No matter how much it makes sense to grow it inside the costs are too great. The plants have to be lit artificially, which uses up a lot of electricity. Where high-pressure sodium bulbs lights are used, this effect is worse, as they consume much more electricity than energy-saving LEDs.
Irrigation also uses up large amounts of water, which is a problem in urban areas, where the provider will not have planned for domestic water to be used in farming. The electricity used to power both these systems often comes from power plants that burn fossil fuels, giving marijuana a larger carbon footprint.
Estimates put the use of indoor lighting to light marijuana plants in the US at 1% of all electricity production, the same as all the home computers in the country. The research found that in the first year after legalization, the Californian marijuana industry used enough electricity to power one million homes.
While some farmers have moved to greenhouses, these still require power for climate control and some still use artificial lighting. However, the amount of marijuana grown outdoors is growing exponentially all over the world. This has several potential negative impacts. Forests are being cleared for farming and clear-cut to build roads and other infrastructure. Soil erosion and lost animal habitats are just two more of the effects of clearing forests. What’s more water resources are strained to the limit because marijuana plants require a lot of water.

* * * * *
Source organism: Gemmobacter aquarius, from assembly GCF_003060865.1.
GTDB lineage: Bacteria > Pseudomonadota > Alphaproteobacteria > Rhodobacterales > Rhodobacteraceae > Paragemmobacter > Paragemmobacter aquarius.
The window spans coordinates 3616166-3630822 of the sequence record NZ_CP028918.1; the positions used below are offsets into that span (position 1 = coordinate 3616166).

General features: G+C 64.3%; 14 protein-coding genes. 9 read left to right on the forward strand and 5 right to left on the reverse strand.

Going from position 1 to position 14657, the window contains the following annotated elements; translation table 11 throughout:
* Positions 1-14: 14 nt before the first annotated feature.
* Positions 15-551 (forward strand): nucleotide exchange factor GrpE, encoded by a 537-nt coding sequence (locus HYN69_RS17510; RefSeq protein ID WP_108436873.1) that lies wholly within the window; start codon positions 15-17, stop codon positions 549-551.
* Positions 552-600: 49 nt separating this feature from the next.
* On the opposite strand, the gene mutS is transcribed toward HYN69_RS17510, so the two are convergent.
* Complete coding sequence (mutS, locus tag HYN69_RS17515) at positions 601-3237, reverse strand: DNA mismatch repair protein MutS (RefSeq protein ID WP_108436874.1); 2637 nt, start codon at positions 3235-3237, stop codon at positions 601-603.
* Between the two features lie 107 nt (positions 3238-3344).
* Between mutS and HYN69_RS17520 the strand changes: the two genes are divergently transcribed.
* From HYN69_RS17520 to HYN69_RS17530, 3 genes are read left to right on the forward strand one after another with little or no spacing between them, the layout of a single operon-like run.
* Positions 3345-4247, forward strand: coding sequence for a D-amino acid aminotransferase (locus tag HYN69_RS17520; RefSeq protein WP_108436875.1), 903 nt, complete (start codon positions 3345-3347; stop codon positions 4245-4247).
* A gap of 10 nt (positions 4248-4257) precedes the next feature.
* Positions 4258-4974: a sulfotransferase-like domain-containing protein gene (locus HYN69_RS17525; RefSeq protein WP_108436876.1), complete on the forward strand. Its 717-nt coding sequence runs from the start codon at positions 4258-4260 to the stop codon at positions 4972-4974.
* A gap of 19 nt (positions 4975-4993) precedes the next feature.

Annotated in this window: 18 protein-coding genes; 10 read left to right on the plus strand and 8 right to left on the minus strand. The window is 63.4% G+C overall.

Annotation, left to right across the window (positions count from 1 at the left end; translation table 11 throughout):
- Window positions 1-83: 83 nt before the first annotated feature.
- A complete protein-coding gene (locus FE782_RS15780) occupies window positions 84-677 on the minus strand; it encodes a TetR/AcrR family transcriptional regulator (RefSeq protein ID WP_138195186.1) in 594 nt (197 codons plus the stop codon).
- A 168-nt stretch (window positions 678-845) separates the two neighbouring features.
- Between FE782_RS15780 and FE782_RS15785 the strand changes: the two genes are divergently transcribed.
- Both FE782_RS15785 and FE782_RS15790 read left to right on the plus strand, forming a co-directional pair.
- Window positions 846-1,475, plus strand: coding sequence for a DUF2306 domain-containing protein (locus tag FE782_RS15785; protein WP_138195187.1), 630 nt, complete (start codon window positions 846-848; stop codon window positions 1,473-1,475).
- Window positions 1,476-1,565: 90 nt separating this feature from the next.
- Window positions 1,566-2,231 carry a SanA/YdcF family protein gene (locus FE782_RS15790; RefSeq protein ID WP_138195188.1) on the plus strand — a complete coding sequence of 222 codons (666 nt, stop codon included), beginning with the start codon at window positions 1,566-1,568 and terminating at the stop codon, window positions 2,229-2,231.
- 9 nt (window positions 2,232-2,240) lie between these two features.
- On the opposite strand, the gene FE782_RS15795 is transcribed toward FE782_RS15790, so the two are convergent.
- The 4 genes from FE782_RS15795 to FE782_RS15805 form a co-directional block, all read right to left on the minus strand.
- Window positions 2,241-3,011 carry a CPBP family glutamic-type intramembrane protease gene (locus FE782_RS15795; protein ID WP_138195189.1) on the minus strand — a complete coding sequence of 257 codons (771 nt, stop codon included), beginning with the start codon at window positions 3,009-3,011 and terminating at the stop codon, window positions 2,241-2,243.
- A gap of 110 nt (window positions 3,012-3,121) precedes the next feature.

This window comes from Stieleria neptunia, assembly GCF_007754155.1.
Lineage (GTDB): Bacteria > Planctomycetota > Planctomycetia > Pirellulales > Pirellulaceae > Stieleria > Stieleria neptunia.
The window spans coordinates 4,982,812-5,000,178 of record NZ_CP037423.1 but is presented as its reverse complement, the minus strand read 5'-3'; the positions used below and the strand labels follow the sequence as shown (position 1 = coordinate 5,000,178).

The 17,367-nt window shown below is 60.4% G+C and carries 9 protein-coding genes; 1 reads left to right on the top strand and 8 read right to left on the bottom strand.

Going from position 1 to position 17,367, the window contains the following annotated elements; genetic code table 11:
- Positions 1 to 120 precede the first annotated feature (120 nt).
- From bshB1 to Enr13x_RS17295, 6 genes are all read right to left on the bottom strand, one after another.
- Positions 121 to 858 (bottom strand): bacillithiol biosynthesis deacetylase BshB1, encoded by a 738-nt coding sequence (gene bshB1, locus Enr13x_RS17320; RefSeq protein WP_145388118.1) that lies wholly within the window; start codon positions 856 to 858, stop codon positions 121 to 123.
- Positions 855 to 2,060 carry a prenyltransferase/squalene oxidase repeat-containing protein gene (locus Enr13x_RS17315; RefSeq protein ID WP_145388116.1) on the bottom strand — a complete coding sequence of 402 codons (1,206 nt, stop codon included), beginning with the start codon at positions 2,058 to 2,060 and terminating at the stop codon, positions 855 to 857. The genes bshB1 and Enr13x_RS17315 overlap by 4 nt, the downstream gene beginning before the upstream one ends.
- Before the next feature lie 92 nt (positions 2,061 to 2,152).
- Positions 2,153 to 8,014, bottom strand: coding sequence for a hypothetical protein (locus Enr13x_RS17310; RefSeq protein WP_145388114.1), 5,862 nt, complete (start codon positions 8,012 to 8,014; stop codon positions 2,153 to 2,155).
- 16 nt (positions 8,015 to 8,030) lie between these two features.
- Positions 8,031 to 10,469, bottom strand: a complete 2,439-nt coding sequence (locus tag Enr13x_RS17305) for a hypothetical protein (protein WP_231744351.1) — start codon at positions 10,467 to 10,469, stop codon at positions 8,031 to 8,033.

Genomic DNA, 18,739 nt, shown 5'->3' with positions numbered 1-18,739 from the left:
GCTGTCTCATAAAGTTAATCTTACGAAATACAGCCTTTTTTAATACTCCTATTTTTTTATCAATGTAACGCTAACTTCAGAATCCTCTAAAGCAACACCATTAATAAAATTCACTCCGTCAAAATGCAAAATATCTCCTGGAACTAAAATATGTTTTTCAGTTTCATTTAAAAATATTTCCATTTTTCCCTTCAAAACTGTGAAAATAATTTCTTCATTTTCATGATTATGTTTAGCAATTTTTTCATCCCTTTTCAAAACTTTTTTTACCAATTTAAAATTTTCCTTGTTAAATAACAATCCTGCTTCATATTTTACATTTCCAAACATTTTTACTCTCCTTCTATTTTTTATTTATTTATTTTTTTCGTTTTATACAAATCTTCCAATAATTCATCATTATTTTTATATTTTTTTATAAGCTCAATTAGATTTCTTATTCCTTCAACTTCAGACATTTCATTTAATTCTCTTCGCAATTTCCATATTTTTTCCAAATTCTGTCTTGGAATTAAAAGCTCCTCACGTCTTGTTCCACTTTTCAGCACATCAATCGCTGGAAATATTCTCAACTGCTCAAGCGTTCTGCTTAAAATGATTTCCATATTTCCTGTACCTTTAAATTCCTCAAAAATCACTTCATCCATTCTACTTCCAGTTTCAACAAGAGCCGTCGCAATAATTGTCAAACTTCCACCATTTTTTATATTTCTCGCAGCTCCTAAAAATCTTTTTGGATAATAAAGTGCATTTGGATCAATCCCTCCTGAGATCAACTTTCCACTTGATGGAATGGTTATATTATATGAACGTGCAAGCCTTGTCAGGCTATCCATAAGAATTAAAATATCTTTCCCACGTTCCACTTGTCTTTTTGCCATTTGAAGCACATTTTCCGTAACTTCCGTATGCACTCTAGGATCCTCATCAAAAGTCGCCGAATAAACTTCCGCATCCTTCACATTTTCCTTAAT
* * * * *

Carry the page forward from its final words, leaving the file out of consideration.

The Other Side of the Coin
While it may cause a reduction of the practice, legalization will most likely not eliminate the illegal growing of marijuana. Illegal growers resist legislation and regulation and, of course, do not pay taxes. What’s more, when they grow the drug indoors with artificial lighting, they may well opt for diesel generators, to avoid the authorities noticing the large amounts of power they use. More carbon will be pumped into the air.
Countries, where the use of marijuana remains illegal, are getting into the industry, rushing to allow the production and export of marijuana products. This will mean a larger carbon footprint as the products are transported huge distances to the markets.